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When my gran, Elsie Cooper, died in 1989 aged 75 we found a huge stash of old Book Club books in her bedsit. There's precious little information on The Book Club on the internet (if anybody can help me here, I'd be very grateful) but it appears to have been established by W.G. Foyle, almost certainly as in Foyle's famous bookshop in London's Charing Cross Road, and was probably no different to any modern book-club, offering popular novels in budget-quality editions at vastly reduced prices. That said, these editions were hardbacks, even if the covers were lighter and more cardboardy than their modern counterparts, and they all had dustcovers. Although there was something quaint about the books, they were obviously old-fashioned and didn't really appeal to anyone in the family, so we gave them to a charity shop. At the last minute, however, I salvaged a selection of the dustcovers as a memento of my grandmother, her era and her tastes. Of course it seems perverse now that the books themselves are gone, but, to adapt the old adage, maybe you can judge something about a book from its cover? I have tried to do so with each of the surviving selections reproduced here...
Click on the thumbnails for larger versions.
The Children Grow Up by Beatrice Kean Seymour
Pipe-smoking bore bangs on about marriage while flame-haired girl dreams of exotic passion?
Joy Street by Frances Parkinson Keyes
A story about a happy street or a woman called Joy Street who may or may not be happy?
Pompey's Head by Hamilton Basso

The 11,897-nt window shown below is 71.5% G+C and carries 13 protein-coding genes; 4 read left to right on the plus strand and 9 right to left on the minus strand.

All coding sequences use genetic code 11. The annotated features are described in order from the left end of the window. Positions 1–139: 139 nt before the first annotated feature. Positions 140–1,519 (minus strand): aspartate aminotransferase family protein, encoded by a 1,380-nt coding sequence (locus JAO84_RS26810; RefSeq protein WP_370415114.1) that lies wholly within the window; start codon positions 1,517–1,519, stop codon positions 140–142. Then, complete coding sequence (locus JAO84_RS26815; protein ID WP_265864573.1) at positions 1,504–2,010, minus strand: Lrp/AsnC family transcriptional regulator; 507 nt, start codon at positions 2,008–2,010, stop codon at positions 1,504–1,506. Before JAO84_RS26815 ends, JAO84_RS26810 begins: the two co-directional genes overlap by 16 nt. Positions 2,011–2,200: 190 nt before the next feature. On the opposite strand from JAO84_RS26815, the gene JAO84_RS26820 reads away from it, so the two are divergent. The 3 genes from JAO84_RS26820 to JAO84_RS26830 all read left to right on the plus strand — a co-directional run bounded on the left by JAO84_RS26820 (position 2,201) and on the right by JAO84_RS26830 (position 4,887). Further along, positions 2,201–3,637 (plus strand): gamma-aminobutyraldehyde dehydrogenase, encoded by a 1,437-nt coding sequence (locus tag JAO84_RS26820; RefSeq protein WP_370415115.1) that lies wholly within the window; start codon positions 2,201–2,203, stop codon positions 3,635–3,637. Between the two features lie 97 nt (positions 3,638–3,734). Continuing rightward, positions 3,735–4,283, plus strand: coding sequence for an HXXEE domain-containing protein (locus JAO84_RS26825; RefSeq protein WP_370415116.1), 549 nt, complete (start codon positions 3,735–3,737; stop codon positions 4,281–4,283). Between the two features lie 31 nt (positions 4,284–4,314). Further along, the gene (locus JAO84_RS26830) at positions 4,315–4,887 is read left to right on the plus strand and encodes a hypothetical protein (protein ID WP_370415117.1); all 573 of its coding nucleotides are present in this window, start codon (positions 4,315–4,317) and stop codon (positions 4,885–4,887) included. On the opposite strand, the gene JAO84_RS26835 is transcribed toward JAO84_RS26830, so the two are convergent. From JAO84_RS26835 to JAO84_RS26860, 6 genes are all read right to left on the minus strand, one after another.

Greenesque exotic spy shenanigans, or story about a man with enormous wings who sits behind a desk a lot?
You Can Call It A Day by Peter Cheyney
We didn't have bras when we were gels.
Mieaou! by Charles Platt
Not actually a Book Club edition, but from the same era (or slightly earlier - it's dated 1934), and the only one where the book survives. Not a novel but a compendium of facts and folklore about "pussy", as Platt insists on referring to the feline race.
These Lovers Fled Away by Howard Spring
Figures escape from "grim up north"-type Lowry painting for the metropolitan sophistication of central Europe? Or an epic about the career of one Chad Boothroyd? See below...
(Uncle Arthur! Miss Orlop-Rose! And could Eustace Hawke be destined for anything other than poetry?)
Lover Under Another Name by Ethel Mannin
Lovers torn apart by war try to find each other again amidst the ruins of Europe, their quest thwarted by their change of identity? Everything works out in the end perhaps as they uncover an immense stash of Nazi loot flimsily disguised by a red curtain? Er, maybe not, as the blurb below reveals...
The Grand Sophy by Georgette Heyer
Period drama of manners featuring cameo appearance by what looks like a ghost on top of a Hansom cab? (Detail below)
The Strange Land by Hammond Innes
A precursor to Star Wars? Maybe not...
To The Wood No More by Ernest Raymond
Dull-but-rich lonely bloke covets passing girl-with-parasol? Actually, it's much more bizarre than that. Who would guess that a plot seething with "diablerie, witch-craft and spiritualism", not to mention "wardroom language and rumbustious conversation" lurks beneath such an innocent illustration? Harry Potter, eat your heart out...
Westward the Sun by Geoffrey Cotterell
Love in a posh bingo hall? Sadly no blurb survives...
The Linden Tree by Hester Rowan
This Collins dustcover makes the already abstract title even more intriguing. Probably my favourite of the lot. The jury is out, however, on whether it's more interesting than the story, as outlined here:
More about Hester Rowan
From the back cover of The Linden Tree
The back flap of each dustcover contains lists in various styles of the Book Club's authors - some illustrious (Evelyn Waugh, for instance), some less so (L.A.G. Strong, anyone?) Some of these names are fabulous: Warwick Deeping! Rafael Sabatini! But wasn't Richard Mason the boy wonder who published The Drowning People at the tender age of 20 while still at Oxford? There's a Dennis Wheatley-HG Wells ghost/time travel epic in there somewhere...
The back covers meanwhile feature recent and forthcoming books in the list, together with their original prices and the Book Club's own price representing a discount of some 75%.
I wonder why Nicholas Monsarrat's The Story of Esther Costello was only 10s. 6d while all the others were 12s. 6d? Oh well, I guess we'll never know now...